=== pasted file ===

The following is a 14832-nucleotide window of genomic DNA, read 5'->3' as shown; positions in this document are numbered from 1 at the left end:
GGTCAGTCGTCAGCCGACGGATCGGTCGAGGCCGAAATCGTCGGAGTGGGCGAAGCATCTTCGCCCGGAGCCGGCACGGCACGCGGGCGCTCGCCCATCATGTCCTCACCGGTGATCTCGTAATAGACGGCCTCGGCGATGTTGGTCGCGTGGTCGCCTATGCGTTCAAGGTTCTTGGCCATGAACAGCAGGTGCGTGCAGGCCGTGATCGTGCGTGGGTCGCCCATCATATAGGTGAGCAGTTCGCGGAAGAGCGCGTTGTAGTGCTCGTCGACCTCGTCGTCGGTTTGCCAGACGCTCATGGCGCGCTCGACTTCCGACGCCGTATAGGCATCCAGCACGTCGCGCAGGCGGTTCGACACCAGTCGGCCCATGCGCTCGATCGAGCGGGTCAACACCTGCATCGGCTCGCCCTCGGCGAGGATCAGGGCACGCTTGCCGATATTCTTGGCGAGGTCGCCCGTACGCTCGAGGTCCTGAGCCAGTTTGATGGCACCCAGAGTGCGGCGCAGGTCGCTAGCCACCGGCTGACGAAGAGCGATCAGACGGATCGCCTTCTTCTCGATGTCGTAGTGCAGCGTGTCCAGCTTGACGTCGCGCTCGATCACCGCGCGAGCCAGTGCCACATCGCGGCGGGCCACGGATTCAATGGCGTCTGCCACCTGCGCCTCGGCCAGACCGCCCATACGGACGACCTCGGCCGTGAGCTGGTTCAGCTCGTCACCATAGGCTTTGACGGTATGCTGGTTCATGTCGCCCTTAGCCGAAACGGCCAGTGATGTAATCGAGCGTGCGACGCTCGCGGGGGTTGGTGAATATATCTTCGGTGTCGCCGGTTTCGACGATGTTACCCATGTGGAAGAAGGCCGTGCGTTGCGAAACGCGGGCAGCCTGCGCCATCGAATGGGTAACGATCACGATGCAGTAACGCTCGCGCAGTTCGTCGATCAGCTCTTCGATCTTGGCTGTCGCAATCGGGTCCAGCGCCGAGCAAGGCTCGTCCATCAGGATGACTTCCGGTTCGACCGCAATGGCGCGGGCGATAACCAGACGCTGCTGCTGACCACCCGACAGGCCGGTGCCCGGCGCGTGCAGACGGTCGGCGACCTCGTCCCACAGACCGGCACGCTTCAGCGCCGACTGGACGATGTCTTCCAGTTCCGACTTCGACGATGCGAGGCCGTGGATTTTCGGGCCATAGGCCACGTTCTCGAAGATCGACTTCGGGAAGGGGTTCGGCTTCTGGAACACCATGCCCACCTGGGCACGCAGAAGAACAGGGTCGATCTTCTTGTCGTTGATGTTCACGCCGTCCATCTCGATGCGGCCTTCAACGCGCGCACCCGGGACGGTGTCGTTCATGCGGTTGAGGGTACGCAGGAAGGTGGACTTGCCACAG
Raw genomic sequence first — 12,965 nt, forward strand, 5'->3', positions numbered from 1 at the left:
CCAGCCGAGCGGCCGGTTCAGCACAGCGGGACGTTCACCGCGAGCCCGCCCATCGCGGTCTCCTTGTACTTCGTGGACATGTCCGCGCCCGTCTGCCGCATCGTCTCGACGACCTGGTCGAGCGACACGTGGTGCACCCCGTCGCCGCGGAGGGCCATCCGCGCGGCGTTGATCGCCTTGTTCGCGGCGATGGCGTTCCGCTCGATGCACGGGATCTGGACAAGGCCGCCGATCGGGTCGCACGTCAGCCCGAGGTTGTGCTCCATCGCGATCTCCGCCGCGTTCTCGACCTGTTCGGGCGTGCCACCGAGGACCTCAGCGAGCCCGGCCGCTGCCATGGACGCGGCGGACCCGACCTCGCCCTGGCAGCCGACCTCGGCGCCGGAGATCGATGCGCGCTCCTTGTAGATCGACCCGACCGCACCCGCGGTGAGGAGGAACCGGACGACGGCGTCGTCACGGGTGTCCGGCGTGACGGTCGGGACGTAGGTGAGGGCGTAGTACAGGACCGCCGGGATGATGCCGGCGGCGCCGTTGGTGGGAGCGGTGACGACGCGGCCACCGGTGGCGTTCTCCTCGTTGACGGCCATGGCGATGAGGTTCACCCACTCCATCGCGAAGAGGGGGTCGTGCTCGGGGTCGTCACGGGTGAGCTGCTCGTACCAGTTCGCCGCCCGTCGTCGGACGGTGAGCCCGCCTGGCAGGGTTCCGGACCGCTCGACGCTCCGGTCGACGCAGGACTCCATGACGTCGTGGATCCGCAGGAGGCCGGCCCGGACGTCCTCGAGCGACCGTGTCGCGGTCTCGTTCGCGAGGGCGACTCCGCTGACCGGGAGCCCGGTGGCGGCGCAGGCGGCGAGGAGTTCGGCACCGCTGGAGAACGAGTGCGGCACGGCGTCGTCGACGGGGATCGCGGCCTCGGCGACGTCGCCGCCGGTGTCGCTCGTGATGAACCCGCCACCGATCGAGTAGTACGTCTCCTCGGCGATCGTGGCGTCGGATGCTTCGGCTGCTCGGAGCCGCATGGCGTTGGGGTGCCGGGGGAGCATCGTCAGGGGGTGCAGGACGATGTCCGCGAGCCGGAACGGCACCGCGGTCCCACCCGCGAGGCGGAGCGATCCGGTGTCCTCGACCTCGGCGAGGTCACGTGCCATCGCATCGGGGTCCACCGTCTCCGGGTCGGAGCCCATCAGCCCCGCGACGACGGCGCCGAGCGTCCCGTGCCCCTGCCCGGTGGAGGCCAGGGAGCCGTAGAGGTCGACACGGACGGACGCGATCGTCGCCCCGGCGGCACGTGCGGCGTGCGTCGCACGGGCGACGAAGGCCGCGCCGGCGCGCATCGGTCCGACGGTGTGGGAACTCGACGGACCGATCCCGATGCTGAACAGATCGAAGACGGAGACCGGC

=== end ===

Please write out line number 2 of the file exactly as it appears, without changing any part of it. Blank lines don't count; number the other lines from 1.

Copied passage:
GGTCAGTCGTCAGCCGACGGATCGGTCGAGGCCGAAATCGTCGGAGTGGGCGAAGCATCTTCGCCCGGAGCCGGCACGGCACGCGGGCGCTCGCCCATCATGTCCTCACCGGTGATCTCGTAATAGACGGCCTCGGCGATGTTGGTCGCGTGGTCGCCTATGCGTTCAAGGTTCTTGGCCATGAACAGCAGGTGCGTGCAGGCCGTGATCGTGCGTGGGTCGCCCATCATATAGGTGAGCAGTTCGCGGAAGAGCGCGTTGTAGTGCTCGTCGACCTCGTCGTCGGTTTGCCAGACGCTCATGGCGCGCTCGACTTCCGACGCCGTATAGGCATCCAGCACGTCGCGCAGGCGGTTCGACACCAGTCGGCCCATGCGCTCGATCGAGCGGGTCAACACCTGCATCGGCTCGCCCTCGGCGAGGATCAGGGCACGCTTGCCGATATTCTTGGCGAGGTCGCCCGTACGCTCGAGGTCCTGAGCCAGTTTGATGGCACCCAGAGTGCGGCGCAGGTCGCTAGCCACCGGCTGACGAAGAGCGATCAGACGGATCGCCTTCTTCTCGATGTCGTAGTGCAGCGTGTCCAGCTTGACGTCGCGCTCGATCACCGCGCGAGCCAGTGCCACATCGCGGCGGGCCACGGATTCAATGGCGTCTGCCACCTGCGCCTCGGCCAGACCGCCCATACGGACGACCTCGGCCGTGAGCTGGTTCAGCTCGTCACCATAGGCTTTGACGGTATGCTGGTTCATGTCGCCCTTAGCCGAAACGGCCAGTGATGTAATCGAGCGTGCGACGCTCGCGGGGGTTGGTGAATATATCTTCGGTGTCGCCGGTTTCGACGATGTTACCCATGTGGAAGAAGGCCGTGCGTTGCGAAACGCGGGCAGCCTGCGCCATCGAATGGGTAACGATCACGATGCAGTAACGCTCGCGCAGTTCGTCGATCAGCTCTTCGATCTTGGCTGTCGCAATCGGGTCCAGCGCCGAGCAAGGCTCGTCCATCAGGATGACTTCCGGTTCGACCGCAATGGCGCGGGCGATAACCAGACGCTGCTGCTGACCACCCGACAGGCCGGTGCCCGGCGCGTGCAGACGGTCGGCGACCTCGTCCCACAGACCGGCACGCTTCAGCGCCGACTGGACGATGTCTTCCAGTTCCGACTTCGACGATGCGAGGCCGTGGATTTTCGGGCCATAGGCCACGTTCTCGAAGATCGACTTCGGGAAGGGGTTCGGCTTCTGGAACACCATGCCCACCTGGGCACGCAGAAGAACAGGGTCGATCTTCTTGTCGTTGATGTTCACGCCGTCCATCTCGATGCGGCCTTCAACGCGCGCACCCGGGACGGTGTCGTTCATGCGGTTGAGGGTACGCAGGAAGGTGGACTTGCCACAG